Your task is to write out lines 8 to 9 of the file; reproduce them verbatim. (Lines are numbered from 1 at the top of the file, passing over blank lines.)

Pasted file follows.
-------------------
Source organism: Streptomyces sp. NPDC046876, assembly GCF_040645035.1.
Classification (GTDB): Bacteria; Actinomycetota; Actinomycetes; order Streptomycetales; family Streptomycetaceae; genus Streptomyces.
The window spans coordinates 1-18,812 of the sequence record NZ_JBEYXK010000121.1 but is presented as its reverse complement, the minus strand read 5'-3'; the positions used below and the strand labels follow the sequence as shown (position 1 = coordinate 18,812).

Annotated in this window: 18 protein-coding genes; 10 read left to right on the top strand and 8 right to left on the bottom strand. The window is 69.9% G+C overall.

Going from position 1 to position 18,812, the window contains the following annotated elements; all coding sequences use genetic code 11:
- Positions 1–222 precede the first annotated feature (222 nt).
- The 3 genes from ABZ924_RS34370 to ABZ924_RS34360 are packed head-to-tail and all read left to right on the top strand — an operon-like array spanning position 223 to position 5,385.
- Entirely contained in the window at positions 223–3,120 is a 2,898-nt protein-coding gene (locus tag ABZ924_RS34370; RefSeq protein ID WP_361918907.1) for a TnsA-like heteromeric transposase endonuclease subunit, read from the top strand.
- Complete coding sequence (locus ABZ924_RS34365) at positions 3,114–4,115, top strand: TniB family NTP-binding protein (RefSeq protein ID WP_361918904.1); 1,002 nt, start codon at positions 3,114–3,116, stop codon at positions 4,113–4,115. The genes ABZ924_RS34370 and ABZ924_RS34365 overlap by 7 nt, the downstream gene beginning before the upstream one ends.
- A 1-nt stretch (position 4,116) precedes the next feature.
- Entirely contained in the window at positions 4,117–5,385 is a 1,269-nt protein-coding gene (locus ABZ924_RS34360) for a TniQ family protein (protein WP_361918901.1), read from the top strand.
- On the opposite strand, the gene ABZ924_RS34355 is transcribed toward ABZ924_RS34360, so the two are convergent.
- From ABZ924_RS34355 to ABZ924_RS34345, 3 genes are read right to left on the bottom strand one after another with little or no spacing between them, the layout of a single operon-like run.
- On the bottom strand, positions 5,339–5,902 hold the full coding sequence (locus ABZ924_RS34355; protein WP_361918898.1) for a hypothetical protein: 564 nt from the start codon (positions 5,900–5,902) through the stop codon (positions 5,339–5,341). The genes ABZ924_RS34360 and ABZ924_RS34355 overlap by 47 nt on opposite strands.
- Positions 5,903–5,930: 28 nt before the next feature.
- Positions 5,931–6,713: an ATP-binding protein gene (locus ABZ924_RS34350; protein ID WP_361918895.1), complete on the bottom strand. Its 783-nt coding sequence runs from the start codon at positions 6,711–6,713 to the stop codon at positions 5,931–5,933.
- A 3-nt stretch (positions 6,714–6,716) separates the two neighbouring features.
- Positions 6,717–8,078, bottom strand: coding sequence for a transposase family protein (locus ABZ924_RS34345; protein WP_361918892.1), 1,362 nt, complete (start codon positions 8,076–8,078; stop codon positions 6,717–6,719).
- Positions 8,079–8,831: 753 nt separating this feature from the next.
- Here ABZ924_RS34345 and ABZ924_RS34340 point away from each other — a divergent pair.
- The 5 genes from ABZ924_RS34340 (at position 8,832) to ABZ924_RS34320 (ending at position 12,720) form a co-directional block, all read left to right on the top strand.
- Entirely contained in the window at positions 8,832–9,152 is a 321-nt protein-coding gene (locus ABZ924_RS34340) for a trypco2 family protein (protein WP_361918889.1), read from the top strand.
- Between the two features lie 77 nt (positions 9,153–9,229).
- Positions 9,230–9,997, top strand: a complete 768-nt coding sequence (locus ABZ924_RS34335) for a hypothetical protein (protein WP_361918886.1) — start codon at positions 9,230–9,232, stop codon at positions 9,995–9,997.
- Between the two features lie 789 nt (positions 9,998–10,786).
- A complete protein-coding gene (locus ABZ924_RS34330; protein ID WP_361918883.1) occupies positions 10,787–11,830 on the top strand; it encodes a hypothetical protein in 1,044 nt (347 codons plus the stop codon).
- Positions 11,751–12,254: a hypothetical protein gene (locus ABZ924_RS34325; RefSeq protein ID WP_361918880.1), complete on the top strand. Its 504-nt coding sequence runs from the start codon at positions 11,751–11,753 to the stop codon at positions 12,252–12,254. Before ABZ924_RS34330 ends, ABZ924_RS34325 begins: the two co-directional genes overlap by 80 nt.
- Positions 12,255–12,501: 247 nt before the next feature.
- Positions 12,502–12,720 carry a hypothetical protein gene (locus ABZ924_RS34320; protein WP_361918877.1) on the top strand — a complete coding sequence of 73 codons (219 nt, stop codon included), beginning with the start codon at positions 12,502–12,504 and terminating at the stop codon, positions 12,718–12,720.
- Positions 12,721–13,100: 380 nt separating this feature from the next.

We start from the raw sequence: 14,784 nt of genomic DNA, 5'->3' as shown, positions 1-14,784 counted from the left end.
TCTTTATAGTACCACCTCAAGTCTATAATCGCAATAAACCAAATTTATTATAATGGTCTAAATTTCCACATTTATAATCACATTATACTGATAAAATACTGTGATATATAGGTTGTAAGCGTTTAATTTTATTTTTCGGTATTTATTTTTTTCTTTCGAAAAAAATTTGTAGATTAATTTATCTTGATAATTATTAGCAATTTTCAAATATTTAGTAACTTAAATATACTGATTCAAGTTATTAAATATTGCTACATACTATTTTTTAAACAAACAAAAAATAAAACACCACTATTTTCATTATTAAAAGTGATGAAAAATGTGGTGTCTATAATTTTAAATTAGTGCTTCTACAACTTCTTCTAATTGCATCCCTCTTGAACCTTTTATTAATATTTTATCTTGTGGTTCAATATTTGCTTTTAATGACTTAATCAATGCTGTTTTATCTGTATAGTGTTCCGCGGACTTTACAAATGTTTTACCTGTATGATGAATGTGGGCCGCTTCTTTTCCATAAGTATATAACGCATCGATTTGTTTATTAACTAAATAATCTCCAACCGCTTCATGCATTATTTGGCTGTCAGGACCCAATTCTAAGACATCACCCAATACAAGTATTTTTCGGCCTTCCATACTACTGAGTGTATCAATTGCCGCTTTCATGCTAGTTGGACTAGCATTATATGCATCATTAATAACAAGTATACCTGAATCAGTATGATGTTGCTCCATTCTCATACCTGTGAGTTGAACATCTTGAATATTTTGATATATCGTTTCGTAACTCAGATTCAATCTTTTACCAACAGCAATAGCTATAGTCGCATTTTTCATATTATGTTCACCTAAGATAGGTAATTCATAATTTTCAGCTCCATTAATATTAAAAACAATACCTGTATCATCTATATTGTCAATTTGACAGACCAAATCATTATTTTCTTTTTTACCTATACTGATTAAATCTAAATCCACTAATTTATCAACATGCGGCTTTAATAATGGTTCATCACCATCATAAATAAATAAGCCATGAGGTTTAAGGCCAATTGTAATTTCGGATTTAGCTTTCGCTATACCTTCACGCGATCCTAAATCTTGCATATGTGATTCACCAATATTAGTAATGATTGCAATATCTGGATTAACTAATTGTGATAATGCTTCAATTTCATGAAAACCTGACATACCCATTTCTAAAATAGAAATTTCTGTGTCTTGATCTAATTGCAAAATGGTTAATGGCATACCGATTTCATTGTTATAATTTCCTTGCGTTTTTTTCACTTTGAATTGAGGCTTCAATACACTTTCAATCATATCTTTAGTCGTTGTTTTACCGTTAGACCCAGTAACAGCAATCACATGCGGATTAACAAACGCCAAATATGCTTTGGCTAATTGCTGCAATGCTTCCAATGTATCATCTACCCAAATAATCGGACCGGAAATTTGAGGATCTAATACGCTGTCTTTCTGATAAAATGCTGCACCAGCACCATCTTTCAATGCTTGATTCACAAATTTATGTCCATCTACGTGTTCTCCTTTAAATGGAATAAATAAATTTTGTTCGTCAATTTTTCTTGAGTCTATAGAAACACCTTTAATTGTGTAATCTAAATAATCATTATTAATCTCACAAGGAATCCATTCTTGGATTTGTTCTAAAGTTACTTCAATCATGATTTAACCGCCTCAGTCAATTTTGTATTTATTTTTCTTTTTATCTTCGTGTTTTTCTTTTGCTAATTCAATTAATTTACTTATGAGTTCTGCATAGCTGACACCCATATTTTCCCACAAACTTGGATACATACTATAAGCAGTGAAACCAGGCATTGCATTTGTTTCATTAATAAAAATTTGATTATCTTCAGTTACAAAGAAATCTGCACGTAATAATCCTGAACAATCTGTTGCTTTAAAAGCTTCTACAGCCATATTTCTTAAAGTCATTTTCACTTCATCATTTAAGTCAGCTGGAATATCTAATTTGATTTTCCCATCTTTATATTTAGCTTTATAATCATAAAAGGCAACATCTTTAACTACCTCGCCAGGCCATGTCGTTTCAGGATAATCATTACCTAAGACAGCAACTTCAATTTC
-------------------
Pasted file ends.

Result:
- Entirely contained in the window at positions 223–3,120 is a 2,898-nt protein-coding gene (locus tag ABZ924_RS34370; RefSeq protein ID WP_361918907.1) for a TnsA-like heteromeric transposase endonuclease subunit, read from the top strand.
- Complete coding sequence (locus ABZ924_RS34365) at positions 3,114–4,115, top strand: TniB family NTP-binding protein (RefSeq protein ID WP_361918904.1); 1,002 nt, start codon at positions 3,114–3,116, stop codon at positions 4,113–4,115. The genes ABZ924_RS34370 and ABZ924_RS34365 overlap by 7 nt, the downstream gene beginning before the upstream one ends.